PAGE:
NORMAN, Okla. (BP) -- It was Keith and Carmella Morren's first cruise.
The couple, members of Bethel Baptist Church in Norman, Okla., chose an ocean voyage to celebrate their 20th wedding anniversary. Carmella is a special education teacher at Norman North High School and Keith is a technology specialist for Hitachi Computer Products America Inc.
What was supposed to be a four-night odyssey began Feb. 7 aboard the Carnival Cruise line's vessel Triumph. The trouble began after the one and only scheduled stop in Cozumel, Mexico, when they were back out to sea. The Triumph became adrift when a fire knocked out the ship's propulsion and made the sewage, heating and air conditioning systems inoperable.
The Morrens wouldn't touch terra firma again until Feb. 14 at Mobile, Ala. They made it to a New Orleans hotel room at 5 a.m., Feb. 15.
"It was pretty crazy," Keith Morren said. "But we made the best of it and tried to stay positive."
The couple resolved that, after misfortune struck, having a negative attitude would achieve nothing. Getting through the ordeal with an upbeat attitude was their goal.
Back home, Bethel members prayed for their safety.
"They have been faithful members of Bethel for more than seven years," said Mark Hensley, the church's administrative pastor. "We were diligently praying for them as they were going through this event and so excited they are okay. Further, we are proud of the Christian character they showed as they represented Christ on the ship."
In focusing on the positives, Keith Morren said they became amazed "that the crew was so good."
Most of the ship's hands were European, representing dozens of countries. Most passengers were American. Morren called it an experience of a lifetime.
"It was difficult but you know what, we're Christians," he said. "There were so many negative attitudes around and we were just determined not to be like that. We heard so much negativism from others and certainly didn't want to contribute to it."
Each night, they did an exercise of listing at least 10 positives and realized that things could be a whole lot worse. They prayed and got a group of fellow passengers together to draw inspiration from each other. The first night's gathering was around 25 and it grew to 200 by subsequent meetings.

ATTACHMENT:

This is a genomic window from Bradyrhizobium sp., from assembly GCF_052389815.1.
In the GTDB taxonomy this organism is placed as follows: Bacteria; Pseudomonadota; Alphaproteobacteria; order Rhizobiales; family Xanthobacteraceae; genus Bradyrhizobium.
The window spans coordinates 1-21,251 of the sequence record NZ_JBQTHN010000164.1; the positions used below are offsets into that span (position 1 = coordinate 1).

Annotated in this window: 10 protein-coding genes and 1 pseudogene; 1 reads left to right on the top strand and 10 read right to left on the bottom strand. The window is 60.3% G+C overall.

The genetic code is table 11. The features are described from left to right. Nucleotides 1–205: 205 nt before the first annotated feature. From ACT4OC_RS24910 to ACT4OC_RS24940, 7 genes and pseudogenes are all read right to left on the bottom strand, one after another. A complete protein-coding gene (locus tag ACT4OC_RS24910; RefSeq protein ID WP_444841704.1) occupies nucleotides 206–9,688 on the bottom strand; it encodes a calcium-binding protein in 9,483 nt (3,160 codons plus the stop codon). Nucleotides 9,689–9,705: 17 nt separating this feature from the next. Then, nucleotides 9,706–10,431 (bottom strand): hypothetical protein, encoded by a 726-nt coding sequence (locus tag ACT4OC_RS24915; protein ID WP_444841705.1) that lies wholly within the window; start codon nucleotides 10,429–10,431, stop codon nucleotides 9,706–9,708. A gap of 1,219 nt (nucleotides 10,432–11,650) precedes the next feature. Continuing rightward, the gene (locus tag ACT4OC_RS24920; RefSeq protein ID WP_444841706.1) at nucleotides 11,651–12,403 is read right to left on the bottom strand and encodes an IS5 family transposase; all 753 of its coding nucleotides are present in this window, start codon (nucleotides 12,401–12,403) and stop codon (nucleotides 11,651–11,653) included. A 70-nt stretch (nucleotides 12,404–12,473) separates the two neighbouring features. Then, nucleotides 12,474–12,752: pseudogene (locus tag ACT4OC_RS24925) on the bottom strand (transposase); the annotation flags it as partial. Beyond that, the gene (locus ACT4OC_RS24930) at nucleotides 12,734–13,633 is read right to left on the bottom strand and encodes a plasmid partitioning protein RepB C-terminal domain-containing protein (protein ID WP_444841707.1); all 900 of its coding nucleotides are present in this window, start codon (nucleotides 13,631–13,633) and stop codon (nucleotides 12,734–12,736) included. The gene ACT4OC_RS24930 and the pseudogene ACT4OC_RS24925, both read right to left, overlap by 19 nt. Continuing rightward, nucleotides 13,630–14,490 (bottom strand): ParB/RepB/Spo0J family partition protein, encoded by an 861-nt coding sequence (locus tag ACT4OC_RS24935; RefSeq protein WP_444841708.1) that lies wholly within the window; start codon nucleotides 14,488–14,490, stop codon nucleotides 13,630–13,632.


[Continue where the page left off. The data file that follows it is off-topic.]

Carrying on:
"The crew kept us fed and we had clean water," Carmella Morren said. "The emergency lighting stayed on. Those crew members did everything they could possibly do to make us comfortable."
They could shower, but the toilets didn't flush, which she termed the worst part.
Differing from other reports, the Morrens described eating lobster, steak and chicken.
"Anyone who says they just ate onion sandwiches is wrong. If so, they had that by choice," Carmella said. "It wasn't always hot or served buffet style, but there was plenty of food. We ran out of ice, but had coffee, soft drinks and clean water."
Other ships pulled alongside the Triumph to deliver supplies, and some helicopters dropped food down to them.
"We met a couple of girls and agreed that there needed to be a Bible study group," Carmella said. "People were crying and some had health issues and even Keith was out of medicine. Fortunately we all made it, through the Lord's strength."
Her special education teacher instinct took over, and Carmella identified people who could use her assistance.
"I ran errands for people and helped one lady with heart problems," she said. "It's just what I do, and it took my mind off things.
"We just decided to have a revival for God," she said. "Can you imagine the power of prayer by 3,000 people?"
The ship's crew announced the Bible study meeting, and they met on the jogging track in the early evening. Those assembled prayed and sang hymns.
"The lights went out for a short time but the stars were as bright as I've ever seen them," Carmella said. "Almost immediately after we prayed, it was announced we were going to Mobile instead of Progreso, Mexico, which was a blessing in itself."
The Morrens made friends for life. Lists of contact information were passed around.
"Even though it was terrible, I wouldn't trade it for the world, because the time was so powerful," Carmella said. "God enlarged my courage, and we made friendships that will last for eternity."
"I don't think that will be our last cruise," she said. "After meeting all those people and being able to glorify God at a time like that was a sign to me that I can do all things."
Copyright (c) 2013 Southern Baptist Convention, Baptist Press www.BPNews.net